Canadian Adaptations of Shakespeare Project
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Life and Work of J.W. Bengough, Canada's Cartoonist

Thomas Bengough

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John Wilson Bengough

For fans of John Wilson Bengough (1851-1923), this biography by his brother Thomas contains a wealth of anecdotal information, sort of a Portrait of the Artist as a Young Newspaperman. Thomas himself clearly intends to cast his brother in this light, referring to him frequently as “our hero” and occasionally lending self-conscious narrative shape to the story of his brother’s life.

Almost immediately, though, Thomas’s literary instincts are overshadowed by his own garrulousness, and “The Life and Work of J.W. Bengough, Canada’s Cartoonist” is mainly a rambling account of life in late-nineteenth-century Ontario, especially Toronto. In fact, it reads rather like a “who’s who” of news—those who made it as well as those who published it. Thomas Bengough clearly enjoys dropping names, and a sampling of the breadth of colleagues and acquaintances within the Bengough circle is truly astonishing: Erastus Wiman, journalist, prominent and disgraced businessman, and ardent proponent of commercial union with the United States; James Beaty, whose newspaper publishing business at one time comprised at least 5 of Toronto’s early newspapers; S.J. Moore, who founded Moore Business Forms (on an idea inspired, appropriately, by a dry goods clerk); Sir Oliver Mowat, premier of Ontario (1872-96), Thomas’s employer, and sometimes target of J.W.’s satire; writers as diverse as Sarah Curzon and Norman Bethune; even Sir John A. Macdonald, Canada’s first prime minister and J.W. Bengough’s chief victim, makes a cameo appearance when J.W. encounters him in a House of Commons side room.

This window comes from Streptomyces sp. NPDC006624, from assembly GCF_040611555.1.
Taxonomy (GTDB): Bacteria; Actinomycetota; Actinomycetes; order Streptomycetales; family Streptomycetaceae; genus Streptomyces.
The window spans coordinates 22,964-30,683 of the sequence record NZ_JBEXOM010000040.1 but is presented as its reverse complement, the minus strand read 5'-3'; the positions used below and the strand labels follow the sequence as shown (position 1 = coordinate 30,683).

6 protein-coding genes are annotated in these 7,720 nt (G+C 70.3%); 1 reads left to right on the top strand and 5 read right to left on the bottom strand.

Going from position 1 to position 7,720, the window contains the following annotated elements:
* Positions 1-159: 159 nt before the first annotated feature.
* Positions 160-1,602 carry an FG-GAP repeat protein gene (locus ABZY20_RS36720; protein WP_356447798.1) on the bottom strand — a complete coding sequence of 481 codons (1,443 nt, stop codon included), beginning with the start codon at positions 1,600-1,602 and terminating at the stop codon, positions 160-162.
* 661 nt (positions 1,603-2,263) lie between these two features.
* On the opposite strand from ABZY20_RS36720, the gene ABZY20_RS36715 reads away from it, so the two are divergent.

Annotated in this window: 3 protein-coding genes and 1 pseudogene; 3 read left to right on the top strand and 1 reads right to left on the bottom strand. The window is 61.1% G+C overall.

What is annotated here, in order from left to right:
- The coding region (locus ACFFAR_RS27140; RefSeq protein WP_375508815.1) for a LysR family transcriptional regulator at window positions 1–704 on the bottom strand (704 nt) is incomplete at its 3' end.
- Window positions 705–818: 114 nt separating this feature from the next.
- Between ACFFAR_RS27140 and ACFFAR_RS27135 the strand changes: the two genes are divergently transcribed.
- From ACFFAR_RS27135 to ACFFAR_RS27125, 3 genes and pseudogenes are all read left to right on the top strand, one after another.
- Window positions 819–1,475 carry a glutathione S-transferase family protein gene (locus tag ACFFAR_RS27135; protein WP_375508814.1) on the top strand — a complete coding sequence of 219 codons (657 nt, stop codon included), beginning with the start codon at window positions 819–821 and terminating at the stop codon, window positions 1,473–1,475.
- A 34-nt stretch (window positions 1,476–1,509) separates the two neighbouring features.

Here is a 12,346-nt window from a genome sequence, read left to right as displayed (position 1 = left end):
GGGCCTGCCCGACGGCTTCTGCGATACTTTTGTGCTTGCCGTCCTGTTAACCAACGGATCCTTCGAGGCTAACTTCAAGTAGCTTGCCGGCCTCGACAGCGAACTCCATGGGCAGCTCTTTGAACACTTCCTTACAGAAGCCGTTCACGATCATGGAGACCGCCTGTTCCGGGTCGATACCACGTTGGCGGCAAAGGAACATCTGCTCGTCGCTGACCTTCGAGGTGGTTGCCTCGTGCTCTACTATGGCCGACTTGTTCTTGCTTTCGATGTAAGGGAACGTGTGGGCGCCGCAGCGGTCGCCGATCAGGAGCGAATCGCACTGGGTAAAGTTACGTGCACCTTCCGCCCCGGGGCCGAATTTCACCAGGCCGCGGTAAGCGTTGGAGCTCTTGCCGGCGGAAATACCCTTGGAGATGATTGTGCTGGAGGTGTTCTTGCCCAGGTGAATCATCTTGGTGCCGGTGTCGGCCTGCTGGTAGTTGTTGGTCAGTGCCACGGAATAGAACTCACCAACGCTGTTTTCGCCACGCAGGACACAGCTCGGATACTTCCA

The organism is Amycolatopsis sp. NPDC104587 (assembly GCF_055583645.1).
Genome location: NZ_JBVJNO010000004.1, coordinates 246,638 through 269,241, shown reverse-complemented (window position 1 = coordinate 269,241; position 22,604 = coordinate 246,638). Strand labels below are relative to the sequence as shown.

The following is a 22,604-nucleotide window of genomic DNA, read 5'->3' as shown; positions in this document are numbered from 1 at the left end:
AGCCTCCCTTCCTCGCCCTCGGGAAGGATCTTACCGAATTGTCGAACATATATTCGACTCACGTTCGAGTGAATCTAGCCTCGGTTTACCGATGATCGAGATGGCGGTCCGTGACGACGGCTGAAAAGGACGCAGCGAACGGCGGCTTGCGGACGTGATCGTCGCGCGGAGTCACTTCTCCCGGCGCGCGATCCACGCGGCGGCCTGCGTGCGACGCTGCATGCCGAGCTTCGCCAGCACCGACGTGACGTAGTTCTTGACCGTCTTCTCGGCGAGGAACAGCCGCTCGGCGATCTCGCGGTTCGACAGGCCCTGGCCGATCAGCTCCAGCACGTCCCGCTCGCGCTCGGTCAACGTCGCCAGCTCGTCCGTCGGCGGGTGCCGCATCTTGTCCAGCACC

This is very much the story of “our hero’s” successes, as a journalist, a publisher, a cartoonist, a Canadian. Ultimately, for all the details about who J.W. knew and what he did, this biography gives only glimpses of the man he was. The description of the dinner party hosted by Erastus Wiman in J.W.’s honour, for example, shows us the temperance man, thoroughly dismayed by his fellow cartoonists’ preference for after-dinner drinks over speeches, leaving us to imagine how to reconcile the prim teetotaler with either the young rebel who wouldn’t hold a job or the satirical wit who put Canada on the political cartooning map. Nor, disappointingly, does this biography make much reference to J.W.’s literary output, and there is no mention at all of the plays that form our chief source of interest here. There is nothing here to help us understand when, how, or why J.W. decided to lampoon these Shakespearean scripts, or why he didn’t pursue their publication. In the end, this is J.W. Bengough drawn with a satirist’s brush: in broad strokes, without the details that might clutter or detract from the main point the author is trying to make.

The J.W. Bengough Fond is housed at the William Ready Division of the McMaster University Archives.

Dorothy Hadfield

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